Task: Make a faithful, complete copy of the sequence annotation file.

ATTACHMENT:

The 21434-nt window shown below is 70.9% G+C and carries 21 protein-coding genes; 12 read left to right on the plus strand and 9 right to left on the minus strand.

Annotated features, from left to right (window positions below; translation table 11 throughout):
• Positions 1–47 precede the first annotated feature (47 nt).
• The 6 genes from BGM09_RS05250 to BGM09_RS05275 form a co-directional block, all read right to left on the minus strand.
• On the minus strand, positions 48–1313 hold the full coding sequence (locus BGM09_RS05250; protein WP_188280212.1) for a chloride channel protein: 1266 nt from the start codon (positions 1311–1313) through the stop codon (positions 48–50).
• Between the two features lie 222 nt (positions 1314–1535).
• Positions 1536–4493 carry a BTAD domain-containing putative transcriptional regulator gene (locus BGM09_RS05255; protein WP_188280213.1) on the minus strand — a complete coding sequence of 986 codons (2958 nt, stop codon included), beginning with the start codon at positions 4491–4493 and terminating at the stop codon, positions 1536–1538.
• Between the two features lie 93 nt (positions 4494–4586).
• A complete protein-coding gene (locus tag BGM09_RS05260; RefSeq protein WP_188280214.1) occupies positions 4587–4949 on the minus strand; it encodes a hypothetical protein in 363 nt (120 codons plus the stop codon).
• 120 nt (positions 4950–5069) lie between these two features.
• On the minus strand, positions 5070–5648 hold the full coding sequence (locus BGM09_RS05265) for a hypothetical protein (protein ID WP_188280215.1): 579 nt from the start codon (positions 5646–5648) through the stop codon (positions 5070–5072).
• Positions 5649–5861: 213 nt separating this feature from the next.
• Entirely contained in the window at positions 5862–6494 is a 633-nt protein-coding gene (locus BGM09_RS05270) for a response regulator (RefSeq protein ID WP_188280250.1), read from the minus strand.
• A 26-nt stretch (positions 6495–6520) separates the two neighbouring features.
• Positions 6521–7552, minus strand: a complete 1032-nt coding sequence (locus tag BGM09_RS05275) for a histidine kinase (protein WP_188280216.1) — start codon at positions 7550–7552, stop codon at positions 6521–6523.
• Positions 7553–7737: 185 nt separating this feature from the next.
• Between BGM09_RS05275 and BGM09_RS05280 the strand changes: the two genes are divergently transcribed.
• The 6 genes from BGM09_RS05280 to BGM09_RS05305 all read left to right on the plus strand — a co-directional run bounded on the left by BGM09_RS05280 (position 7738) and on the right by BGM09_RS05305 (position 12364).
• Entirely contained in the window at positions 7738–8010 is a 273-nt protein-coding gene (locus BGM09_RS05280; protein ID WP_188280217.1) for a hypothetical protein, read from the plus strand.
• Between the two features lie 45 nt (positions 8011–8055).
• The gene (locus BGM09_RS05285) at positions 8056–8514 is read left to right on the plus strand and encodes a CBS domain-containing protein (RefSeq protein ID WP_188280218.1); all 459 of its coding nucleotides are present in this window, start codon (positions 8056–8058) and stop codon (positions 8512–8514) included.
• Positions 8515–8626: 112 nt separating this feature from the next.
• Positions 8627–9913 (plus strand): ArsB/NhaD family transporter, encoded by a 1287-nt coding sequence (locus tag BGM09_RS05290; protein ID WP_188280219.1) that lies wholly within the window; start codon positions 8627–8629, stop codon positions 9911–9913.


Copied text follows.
The 21434-nt window shown below is 70.9% G+C and carries 21 protein-coding genes; 12 read left to right on the plus strand and 9 right to left on the minus strand.

Annotated features, from left to right (window positions below; translation table 11 throughout):
• Positions 1–47 precede the first annotated feature (47 nt).
• The 6 genes from BGM09_RS05250 to BGM09_RS05275 form a co-directional block, all read right to left on the minus strand.
• On the minus strand, positions 48–1313 hold the full coding sequence (locus BGM09_RS05250; protein WP_188280212.1) for a chloride channel protein: 1266 nt from the start codon (positions 1311–1313) through the stop codon (positions 48–50).
• Between the two features lie 222 nt (positions 1314–1535).
• Positions 1536–4493 carry a BTAD domain-containing putative transcriptional regulator gene (locus BGM09_RS05255; protein WP_188280213.1) on the minus strand — a complete coding sequence of 986 codons (2958 nt, stop codon included), beginning with the start codon at positions 4491–4493 and terminating at the stop codon, positions 1536–1538.
• Between the two features lie 93 nt (positions 4494–4586).
• A complete protein-coding gene (locus tag BGM09_RS05260; RefSeq protein WP_188280214.1) occupies positions 4587–4949 on the minus strand; it encodes a hypothetical protein in 363 nt (120 codons plus the stop codon).
• 120 nt (positions 4950–5069) lie between these two features.
• On the minus strand, positions 5070–5648 hold the full coding sequence (locus BGM09_RS05265) for a hypothetical protein (protein ID WP_188280215.1): 579 nt from the start codon (positions 5646–5648) through the stop codon (positions 5070–5072).
• Positions 5649–5861: 213 nt separating this feature from the next.
• Entirely contained in the window at positions 5862–6494 is a 633-nt protein-coding gene (locus BGM09_RS05270) for a response regulator (RefSeq protein ID WP_188280250.1), read from the minus strand.
• A 26-nt stretch (positions 6495–6520) separates the two neighbouring features.
• Positions 6521–7552, minus strand: a complete 1032-nt coding sequence (locus tag BGM09_RS05275) for a histidine kinase (protein WP_188280216.1) — start codon at positions 7550–7552, stop codon at positions 6521–6523.
• Positions 7553–7737: 185 nt separating this feature from the next.
• Between BGM09_RS05275 and BGM09_RS05280 the strand changes: the two genes are divergently transcribed.
• The 6 genes from BGM09_RS05280 to BGM09_RS05305 all read left to right on the plus strand — a co-directional run bounded on the left by BGM09_RS05280 (position 7738) and on the right by BGM09_RS05305 (position 12364).
• Entirely contained in the window at positions 7738–8010 is a 273-nt protein-coding gene (locus BGM09_RS05280; protein ID WP_188280217.1) for a hypothetical protein, read from the plus strand.
• Between the two features lie 45 nt (positions 8011–8055).
• The gene (locus BGM09_RS05285) at positions 8056–8514 is read left to right on the plus strand and encodes a CBS domain-containing protein (RefSeq protein ID WP_188280218.1); all 459 of its coding nucleotides are present in this window, start codon (positions 8056–8058) and stop codon (positions 8512–8514) included.
• Positions 8515–8626: 112 nt separating this feature from the next.
• Positions 8627–9913 (plus strand): ArsB/NhaD family transporter, encoded by a 1287-nt coding sequence (locus tag BGM09_RS05290; protein ID WP_188280219.1) that lies wholly within the window; start codon positions 8627–8629, stop codon positions 9911–9913.